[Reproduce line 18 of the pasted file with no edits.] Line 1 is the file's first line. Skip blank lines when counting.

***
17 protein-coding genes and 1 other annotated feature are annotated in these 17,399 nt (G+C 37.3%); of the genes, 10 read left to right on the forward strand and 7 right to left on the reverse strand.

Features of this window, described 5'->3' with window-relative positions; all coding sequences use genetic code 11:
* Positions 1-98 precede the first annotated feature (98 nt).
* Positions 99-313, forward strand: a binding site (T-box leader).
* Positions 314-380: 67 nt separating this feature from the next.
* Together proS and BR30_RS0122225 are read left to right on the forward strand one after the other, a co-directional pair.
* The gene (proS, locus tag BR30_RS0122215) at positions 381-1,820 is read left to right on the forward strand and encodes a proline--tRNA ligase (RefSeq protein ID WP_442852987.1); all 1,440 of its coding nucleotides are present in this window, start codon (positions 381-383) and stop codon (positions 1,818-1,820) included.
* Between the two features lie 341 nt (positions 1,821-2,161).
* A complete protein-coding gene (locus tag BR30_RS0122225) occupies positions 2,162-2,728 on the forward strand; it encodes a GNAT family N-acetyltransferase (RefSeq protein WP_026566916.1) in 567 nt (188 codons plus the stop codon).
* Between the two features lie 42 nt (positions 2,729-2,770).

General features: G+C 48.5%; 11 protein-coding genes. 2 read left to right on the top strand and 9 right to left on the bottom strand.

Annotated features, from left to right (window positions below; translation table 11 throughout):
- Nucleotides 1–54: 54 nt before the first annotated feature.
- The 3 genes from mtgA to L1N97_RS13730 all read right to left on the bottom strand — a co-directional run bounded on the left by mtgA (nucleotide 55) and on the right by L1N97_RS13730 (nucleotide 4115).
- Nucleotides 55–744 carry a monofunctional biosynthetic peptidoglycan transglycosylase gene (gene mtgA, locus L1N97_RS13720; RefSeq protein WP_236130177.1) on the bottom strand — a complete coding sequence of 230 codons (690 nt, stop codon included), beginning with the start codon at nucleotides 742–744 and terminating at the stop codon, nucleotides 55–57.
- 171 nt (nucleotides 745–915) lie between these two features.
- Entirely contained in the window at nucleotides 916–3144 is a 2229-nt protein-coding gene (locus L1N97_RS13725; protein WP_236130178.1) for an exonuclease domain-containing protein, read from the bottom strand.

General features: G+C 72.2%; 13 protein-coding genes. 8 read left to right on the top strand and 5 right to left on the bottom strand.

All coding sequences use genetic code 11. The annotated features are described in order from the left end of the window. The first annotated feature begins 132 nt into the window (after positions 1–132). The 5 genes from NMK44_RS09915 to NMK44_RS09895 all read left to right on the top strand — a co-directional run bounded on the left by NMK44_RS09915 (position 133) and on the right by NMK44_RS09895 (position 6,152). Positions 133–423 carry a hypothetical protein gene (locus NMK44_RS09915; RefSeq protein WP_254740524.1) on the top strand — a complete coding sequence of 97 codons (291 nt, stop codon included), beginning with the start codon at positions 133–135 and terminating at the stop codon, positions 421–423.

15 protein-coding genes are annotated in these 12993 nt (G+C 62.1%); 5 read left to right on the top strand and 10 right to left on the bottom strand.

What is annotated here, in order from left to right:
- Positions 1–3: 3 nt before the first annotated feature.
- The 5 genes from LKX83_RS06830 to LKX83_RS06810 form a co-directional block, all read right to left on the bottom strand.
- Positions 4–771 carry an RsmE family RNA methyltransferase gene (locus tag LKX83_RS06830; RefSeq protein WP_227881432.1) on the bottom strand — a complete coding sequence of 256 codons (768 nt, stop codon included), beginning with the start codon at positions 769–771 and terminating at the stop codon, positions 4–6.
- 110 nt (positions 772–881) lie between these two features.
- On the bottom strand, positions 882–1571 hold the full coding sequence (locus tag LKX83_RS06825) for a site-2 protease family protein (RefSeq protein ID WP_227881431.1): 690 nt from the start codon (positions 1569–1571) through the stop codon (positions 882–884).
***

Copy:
General features: G+C 72.2%; 13 protein-coding genes. 8 read left to right on the top strand and 5 right to left on the bottom strand.